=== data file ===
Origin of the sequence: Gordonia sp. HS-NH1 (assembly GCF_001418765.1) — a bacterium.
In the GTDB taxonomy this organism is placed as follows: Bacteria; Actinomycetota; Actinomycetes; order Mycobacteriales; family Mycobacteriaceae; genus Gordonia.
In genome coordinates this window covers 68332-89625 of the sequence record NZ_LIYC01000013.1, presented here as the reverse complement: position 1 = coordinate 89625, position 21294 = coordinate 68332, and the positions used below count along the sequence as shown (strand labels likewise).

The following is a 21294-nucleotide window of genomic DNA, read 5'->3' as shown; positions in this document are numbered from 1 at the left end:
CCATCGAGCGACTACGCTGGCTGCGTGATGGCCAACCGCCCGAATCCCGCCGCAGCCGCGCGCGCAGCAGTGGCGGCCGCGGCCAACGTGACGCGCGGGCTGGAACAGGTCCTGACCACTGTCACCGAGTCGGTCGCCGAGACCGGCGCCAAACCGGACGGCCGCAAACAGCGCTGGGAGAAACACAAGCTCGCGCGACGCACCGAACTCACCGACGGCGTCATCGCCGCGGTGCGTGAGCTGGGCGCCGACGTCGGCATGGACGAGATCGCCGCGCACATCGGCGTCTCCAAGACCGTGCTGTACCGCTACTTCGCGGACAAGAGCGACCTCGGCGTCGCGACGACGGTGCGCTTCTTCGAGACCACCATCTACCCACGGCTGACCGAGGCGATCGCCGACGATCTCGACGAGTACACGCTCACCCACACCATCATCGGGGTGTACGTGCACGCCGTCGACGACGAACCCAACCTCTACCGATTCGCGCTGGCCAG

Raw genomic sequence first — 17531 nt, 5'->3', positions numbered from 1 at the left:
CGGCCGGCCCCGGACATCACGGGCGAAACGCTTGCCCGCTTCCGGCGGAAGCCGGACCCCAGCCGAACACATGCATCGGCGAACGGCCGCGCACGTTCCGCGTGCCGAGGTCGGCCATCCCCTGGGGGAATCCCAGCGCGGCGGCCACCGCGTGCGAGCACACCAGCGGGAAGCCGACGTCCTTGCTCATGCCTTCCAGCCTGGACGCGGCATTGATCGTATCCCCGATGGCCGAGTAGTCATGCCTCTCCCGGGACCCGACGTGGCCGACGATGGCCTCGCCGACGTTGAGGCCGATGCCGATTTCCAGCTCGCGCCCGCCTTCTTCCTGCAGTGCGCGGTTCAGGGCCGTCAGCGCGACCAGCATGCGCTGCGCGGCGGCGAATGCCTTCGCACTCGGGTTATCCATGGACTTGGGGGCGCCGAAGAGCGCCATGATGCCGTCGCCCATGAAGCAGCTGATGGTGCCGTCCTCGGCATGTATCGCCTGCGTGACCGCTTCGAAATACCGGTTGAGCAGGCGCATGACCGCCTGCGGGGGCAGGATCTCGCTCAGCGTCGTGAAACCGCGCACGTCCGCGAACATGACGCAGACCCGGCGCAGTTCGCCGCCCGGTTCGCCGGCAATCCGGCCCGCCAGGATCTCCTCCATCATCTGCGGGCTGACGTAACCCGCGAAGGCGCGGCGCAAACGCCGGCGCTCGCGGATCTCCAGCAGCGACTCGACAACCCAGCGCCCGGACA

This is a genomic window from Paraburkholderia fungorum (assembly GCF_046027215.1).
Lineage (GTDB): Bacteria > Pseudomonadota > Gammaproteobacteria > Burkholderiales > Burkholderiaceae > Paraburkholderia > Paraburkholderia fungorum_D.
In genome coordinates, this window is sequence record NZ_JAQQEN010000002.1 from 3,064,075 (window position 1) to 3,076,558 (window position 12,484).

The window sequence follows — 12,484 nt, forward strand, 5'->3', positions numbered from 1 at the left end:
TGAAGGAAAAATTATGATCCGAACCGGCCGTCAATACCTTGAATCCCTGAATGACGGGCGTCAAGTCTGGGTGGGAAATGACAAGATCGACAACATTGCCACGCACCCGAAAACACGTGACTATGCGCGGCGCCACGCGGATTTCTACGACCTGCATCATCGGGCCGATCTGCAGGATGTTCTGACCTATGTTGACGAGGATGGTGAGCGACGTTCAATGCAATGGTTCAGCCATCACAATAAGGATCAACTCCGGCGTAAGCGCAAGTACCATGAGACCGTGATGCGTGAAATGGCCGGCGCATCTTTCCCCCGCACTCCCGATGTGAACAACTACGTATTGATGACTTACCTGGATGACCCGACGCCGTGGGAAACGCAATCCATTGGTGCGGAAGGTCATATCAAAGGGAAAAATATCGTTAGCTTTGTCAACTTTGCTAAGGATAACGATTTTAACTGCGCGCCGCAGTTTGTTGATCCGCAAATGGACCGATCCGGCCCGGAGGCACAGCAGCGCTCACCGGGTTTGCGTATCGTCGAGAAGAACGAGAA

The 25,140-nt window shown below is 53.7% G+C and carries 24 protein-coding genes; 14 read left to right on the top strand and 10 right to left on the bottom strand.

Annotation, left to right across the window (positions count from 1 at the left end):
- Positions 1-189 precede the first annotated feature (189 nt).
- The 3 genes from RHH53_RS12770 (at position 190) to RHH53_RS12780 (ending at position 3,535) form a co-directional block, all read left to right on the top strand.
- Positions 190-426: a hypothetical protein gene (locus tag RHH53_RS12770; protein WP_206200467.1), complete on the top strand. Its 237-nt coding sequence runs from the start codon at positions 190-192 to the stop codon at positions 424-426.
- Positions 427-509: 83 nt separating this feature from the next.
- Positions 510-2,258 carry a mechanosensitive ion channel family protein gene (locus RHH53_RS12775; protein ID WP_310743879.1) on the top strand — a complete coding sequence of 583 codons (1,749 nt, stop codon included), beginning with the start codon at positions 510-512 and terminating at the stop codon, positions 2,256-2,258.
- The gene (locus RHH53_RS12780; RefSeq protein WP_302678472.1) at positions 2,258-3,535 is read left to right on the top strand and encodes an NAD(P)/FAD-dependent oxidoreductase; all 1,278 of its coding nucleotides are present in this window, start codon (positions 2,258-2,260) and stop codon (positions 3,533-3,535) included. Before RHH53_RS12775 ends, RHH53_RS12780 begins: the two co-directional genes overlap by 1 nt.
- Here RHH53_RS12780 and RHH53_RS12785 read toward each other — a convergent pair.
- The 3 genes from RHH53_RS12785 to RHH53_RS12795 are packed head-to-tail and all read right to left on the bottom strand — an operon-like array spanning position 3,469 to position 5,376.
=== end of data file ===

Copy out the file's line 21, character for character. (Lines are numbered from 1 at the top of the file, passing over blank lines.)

- Here RHH53_RS12780 and RHH53_RS12785 read toward each other — a convergent pair.